Blind for an Hour Essay

1003 Words5 Pages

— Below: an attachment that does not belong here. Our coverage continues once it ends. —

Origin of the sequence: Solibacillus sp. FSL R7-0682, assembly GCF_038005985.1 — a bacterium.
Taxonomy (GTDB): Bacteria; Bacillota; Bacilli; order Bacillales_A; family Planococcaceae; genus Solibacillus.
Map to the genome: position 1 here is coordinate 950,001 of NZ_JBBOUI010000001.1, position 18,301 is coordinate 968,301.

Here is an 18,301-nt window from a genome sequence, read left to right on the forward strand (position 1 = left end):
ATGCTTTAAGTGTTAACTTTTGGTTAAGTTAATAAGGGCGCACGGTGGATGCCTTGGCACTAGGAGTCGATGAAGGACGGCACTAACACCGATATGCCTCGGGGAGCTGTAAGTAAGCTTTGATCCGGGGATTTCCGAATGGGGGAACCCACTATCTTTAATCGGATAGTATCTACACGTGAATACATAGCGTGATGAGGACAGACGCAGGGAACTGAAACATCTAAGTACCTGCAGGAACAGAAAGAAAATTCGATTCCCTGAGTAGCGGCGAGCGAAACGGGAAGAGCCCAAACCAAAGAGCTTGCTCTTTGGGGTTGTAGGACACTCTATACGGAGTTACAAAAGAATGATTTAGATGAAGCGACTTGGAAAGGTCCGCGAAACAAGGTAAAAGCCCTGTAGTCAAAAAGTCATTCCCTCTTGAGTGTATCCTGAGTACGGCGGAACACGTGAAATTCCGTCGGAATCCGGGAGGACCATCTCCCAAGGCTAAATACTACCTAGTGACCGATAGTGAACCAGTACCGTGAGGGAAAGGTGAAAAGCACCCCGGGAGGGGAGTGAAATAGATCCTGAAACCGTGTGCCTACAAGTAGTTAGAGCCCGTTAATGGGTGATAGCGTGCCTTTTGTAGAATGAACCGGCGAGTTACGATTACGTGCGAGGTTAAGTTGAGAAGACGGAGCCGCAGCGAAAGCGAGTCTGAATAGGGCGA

It used to be so easy to talk about what I thought it would be like if I was blind. I'd think of scenarios I'd face and figure out ways I'd overcome obstacles the handicap presented to me. Actually making an effort to be blind changed the scenarios, because I wasn't making them up. I had to carry out tasks that I usually perform regularly with almost no effort. To my surprise they proved to be almost the hardest because without the sense of sight I had to use my mind to picture where things were, which took a lot of time and energy. The first fifteen minutes were scary. I lost all sense of direction and was clumsy, which made me nervous and fidgety. I was thankful I decided to do this in the comfort of my own home, downstairs, because I realized that since I couldn't see I needed to count how many stairs there were in order to successfully make it to the top without cascading back down. The first thing I attempted to do was walk to the kitchen and make a peanut butter sandwich. The furniture in the living had been changed a while ago, but it was situated in a way that I wasn't accustomed to yet, so I managed to bump into both recliners and both end tables. My steps were short and choppy. I walked flat footed; I wasn't confident enough to use a normal stride because I didn't want to step on one of our pets or trip on the end of a rug. Successful in making it to the kitchen still standing, minus the bruises forming on both calves, I proceeded to obtain the ingredients to make that peanut butter sandwich. This was so much harder than I had originally thought. Not only had the peanut butter been moved in the cupboard, I couldn't tell which jar in the fridge was the jelly. So, I had to open every jar and smell the contents- not the highlight of my day. Needless to say the jelly was the last jar I grabbed. Once the ingredients were within reaching distance to my hands

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